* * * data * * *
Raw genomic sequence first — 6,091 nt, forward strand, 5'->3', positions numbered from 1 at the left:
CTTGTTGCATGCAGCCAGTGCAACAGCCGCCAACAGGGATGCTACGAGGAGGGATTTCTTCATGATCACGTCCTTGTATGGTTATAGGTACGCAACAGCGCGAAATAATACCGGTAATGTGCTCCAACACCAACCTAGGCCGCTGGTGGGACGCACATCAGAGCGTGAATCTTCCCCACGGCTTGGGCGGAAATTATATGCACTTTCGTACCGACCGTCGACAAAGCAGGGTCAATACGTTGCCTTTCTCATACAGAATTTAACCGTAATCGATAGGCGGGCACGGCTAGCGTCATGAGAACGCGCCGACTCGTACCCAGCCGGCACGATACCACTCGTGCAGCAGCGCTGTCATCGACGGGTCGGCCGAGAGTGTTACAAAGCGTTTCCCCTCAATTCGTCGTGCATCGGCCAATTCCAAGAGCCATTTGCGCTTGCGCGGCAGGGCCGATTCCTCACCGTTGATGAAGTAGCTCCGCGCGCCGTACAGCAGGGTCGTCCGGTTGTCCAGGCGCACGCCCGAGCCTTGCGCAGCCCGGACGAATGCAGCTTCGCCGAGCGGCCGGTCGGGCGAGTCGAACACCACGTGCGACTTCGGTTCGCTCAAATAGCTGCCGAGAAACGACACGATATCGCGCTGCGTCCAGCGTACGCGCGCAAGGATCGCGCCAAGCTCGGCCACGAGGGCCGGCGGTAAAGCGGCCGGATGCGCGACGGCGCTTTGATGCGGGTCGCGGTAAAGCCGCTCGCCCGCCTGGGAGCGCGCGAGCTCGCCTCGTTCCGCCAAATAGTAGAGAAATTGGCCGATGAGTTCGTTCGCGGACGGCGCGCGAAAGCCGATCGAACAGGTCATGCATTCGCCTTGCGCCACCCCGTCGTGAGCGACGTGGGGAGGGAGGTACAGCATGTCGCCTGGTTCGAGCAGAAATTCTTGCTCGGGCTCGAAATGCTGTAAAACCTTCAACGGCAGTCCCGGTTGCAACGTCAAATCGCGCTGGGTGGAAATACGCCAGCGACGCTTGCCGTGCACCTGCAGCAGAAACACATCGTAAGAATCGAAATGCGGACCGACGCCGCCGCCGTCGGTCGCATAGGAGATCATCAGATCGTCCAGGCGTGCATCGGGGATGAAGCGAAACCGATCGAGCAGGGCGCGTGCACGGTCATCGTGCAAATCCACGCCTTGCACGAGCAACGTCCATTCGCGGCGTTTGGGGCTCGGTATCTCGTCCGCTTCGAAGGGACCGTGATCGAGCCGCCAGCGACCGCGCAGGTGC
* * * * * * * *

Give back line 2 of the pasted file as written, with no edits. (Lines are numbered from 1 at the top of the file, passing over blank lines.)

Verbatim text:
CTTGTTGCATGCAGCCAGTGCAACAGCCGCCAACAGGGATGCTACGAGGAGGGATTTCTTCATGATCACGTCCTTGTATGGTTATAGGTACGCAACAGCGCGAAATAATACCGGTAATGTGCTCCAACACCAACCTAGGCCGCTGGTGGGACGCACATCAGAGCGTGAATCTTCCCCACGGCTTGGGCGGAAATTATATGCACTTTCGTACCGACCGTCGACAAAGCAGGGTCAATACGTTGCCTTTCTCATACAGAATTTAACCGTAATCGATAGGCGGGCACGGCTAGCGTCATGAGAACGCGCCGACTCGTACCCAGCCGGCACGATACCACTCGTGCAGCAGCGCTGTCATCGACGGGTCGGCCGAGAGTGTTACAAAGCGTTTCCCCTCAATTCGTCGTGCATCGGCCAATTCCAAGAGCCATTTGCGCTTGCGCGGCAGGGCCGATTCCTCACCGTTGATGAAGTAGCTCCGCGCGCCGTACAGCAGGGTCGTCCGGTTGTCCAGGCGCACGCCCGAGCCTTGCGCAGCCCGGACGAATGCAGCTTCGCCGAGCGGCCGGTCGGGCGAGTCGAACACCACGTGCGACTTCGGTTCGCTCAAATAGCTGCCGAGAAACGACACGATATCGCGCTGCGTCCAGCGTACGCGCGCAAGGATCGCGCCAAGCTCGGCCACGAGGGCCGGCGGTAAAGCGGCCGGATGCGCGACGGCGCTTTGATGCGGGTCGCGGTAAAGCCGCTCGCCCGCCTGGGAGCGCGCGAGCTCGCCTCGTTCCGCCAAATAGTAGAGAAATTGGCCGATGAGTTCGTTCGCGGACGGCGCGCGAAAGCCGATCGAACAGGTCATGCATTCGCCTTGCGCCACCCCGTCGTGAGCGACGTGGGGAGGGAGGTACAGCATGTCGCCTGGTTCGAGCAGAAATTCTTGCTCGGGCTCGAAATGCTGTAAAACCTTCAACGGCAGTCCCGGTTGCAACGTCAAATCGCGCTGGGTGGAAATACGCCAGCGACGCTTGCCGTGCACCTGCAGCAGAAACACATCGTAAGAATCGAAATGCGGACCGACGCCGCCGCCGTCGGTCGCATAGGAGATCATCAGATCGTCCAGGCGTGCATCGGGGATGAAGCGAAACCGATCGAGCAGGGCGCGTGCACGGTCATCGTGCAAATCCACGCCTTGCACGAGCAACGTCCATTCGCGGCGTTTGGGGCTCGGTATCTCGTCCGCTTCGAAGGGACCGTGATCGAGCCGCCAGCGACCGCGCAGGTGC